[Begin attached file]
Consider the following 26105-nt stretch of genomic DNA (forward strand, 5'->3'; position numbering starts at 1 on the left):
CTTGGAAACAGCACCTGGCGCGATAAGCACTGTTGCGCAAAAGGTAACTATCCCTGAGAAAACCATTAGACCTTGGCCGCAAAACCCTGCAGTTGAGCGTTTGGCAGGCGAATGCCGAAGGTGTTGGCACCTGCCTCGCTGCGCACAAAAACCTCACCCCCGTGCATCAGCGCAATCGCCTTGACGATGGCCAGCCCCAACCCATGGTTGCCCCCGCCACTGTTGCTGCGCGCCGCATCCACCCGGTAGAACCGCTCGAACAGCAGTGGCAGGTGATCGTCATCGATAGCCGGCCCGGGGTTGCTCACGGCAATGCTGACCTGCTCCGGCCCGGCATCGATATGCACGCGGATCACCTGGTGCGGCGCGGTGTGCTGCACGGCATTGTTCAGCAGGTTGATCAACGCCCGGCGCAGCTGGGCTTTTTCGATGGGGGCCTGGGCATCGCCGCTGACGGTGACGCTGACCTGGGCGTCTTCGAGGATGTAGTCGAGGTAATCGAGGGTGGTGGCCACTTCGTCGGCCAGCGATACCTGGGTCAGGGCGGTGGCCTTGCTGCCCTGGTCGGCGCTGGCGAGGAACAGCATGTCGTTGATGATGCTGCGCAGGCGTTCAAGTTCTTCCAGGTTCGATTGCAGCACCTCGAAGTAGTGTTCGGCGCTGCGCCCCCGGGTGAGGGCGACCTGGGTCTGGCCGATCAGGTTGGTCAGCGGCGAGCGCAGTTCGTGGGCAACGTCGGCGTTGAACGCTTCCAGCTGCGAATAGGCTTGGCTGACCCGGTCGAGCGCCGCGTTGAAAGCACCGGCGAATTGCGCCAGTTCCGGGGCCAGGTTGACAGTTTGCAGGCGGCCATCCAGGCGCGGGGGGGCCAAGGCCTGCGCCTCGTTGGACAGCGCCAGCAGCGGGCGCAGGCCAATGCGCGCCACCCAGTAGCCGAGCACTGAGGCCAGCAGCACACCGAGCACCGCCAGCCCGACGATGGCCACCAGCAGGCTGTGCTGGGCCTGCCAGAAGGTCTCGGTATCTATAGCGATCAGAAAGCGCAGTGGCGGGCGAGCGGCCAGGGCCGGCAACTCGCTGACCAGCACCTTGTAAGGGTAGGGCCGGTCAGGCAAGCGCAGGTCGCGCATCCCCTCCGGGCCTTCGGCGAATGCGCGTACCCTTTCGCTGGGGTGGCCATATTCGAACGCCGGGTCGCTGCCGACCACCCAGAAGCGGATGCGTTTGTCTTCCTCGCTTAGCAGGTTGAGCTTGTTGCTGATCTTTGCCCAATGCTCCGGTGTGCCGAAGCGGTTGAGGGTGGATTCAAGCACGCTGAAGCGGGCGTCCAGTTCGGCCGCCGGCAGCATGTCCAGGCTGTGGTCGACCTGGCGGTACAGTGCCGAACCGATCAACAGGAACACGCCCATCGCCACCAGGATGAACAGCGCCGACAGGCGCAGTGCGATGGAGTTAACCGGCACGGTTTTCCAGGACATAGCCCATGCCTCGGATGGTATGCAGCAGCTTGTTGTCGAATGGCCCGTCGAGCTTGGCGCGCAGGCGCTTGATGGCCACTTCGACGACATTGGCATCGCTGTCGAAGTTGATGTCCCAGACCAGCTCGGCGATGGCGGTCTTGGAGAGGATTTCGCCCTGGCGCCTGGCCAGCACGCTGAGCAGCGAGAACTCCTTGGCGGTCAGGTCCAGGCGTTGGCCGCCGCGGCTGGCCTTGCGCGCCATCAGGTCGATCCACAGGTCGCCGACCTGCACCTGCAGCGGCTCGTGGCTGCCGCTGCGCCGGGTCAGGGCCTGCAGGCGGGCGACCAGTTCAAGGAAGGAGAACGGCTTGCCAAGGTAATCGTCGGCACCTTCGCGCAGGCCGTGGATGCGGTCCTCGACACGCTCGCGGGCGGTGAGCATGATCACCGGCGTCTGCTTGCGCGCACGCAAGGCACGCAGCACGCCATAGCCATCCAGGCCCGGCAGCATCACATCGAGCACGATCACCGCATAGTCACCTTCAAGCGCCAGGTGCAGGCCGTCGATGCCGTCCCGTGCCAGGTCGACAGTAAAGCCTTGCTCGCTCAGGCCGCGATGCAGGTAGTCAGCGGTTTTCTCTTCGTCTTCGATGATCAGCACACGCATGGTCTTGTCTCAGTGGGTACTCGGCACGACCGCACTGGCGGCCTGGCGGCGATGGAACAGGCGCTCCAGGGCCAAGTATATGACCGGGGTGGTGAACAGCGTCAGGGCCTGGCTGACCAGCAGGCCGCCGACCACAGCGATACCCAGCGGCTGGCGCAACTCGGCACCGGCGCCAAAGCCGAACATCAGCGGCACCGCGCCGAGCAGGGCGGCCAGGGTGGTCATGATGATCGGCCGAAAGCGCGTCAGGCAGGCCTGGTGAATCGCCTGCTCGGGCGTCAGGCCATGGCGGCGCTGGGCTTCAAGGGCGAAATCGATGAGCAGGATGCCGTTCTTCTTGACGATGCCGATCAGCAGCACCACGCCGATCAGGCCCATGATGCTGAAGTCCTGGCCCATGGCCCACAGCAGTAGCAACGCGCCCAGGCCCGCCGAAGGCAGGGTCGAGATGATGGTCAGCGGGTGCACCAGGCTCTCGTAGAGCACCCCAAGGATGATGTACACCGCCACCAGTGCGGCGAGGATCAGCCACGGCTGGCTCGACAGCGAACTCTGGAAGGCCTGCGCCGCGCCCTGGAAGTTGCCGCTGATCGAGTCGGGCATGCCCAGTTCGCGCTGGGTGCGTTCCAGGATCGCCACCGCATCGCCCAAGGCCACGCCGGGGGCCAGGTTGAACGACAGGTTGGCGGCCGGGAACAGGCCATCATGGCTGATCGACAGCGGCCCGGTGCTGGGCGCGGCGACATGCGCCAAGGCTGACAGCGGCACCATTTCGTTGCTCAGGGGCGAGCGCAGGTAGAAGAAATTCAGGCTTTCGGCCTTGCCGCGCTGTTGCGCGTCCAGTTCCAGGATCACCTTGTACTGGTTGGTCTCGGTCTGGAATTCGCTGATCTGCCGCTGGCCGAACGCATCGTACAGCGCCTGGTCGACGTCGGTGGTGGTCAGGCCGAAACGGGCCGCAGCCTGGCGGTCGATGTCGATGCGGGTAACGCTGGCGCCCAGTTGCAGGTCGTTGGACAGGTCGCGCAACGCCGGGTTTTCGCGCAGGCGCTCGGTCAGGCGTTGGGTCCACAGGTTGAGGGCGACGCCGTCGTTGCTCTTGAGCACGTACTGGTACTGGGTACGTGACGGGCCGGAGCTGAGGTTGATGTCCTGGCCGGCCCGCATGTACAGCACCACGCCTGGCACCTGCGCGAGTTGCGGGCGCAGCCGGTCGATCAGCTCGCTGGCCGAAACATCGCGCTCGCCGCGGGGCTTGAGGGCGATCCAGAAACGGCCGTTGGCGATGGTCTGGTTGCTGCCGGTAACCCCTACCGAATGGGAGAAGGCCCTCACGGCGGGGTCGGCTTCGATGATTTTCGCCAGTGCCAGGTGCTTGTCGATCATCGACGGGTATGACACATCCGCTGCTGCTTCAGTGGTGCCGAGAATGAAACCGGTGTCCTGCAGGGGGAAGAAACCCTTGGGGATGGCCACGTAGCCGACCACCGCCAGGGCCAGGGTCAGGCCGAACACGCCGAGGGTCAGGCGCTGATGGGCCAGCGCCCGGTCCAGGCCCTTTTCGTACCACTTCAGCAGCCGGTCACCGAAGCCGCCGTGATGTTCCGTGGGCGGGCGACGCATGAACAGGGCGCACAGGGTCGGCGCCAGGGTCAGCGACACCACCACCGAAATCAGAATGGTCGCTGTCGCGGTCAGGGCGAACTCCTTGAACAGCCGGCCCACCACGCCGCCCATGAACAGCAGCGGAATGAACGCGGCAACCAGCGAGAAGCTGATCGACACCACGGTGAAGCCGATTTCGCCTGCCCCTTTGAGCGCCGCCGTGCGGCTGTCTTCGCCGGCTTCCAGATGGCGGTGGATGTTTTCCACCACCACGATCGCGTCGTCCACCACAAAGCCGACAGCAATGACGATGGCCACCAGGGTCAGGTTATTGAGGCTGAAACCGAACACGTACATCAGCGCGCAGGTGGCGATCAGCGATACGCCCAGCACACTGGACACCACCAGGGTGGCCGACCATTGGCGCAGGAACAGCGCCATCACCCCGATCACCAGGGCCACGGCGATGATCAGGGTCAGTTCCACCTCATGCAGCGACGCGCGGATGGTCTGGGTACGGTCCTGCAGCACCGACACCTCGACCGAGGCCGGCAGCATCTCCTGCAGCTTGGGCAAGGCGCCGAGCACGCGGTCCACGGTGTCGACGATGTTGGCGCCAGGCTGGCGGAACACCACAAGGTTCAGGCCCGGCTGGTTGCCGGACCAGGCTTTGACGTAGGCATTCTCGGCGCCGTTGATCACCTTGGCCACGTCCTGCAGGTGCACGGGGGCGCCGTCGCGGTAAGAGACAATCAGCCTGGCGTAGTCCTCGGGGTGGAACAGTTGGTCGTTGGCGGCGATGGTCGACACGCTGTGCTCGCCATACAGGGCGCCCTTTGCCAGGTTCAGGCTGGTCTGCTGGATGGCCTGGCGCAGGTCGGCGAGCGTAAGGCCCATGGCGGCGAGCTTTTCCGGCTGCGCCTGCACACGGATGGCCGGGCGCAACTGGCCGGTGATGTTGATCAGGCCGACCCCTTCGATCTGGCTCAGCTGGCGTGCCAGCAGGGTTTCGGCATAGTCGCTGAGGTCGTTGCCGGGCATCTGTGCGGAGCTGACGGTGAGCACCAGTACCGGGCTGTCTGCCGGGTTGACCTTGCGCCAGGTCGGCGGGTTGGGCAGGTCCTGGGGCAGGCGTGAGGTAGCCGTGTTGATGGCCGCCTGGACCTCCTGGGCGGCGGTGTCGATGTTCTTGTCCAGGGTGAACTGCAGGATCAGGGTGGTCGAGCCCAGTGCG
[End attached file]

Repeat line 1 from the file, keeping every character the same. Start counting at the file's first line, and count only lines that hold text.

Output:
Consider the following 26105-nt stretch of genomic DNA (forward strand, 5'->3'; position numbering starts at 1 on the left):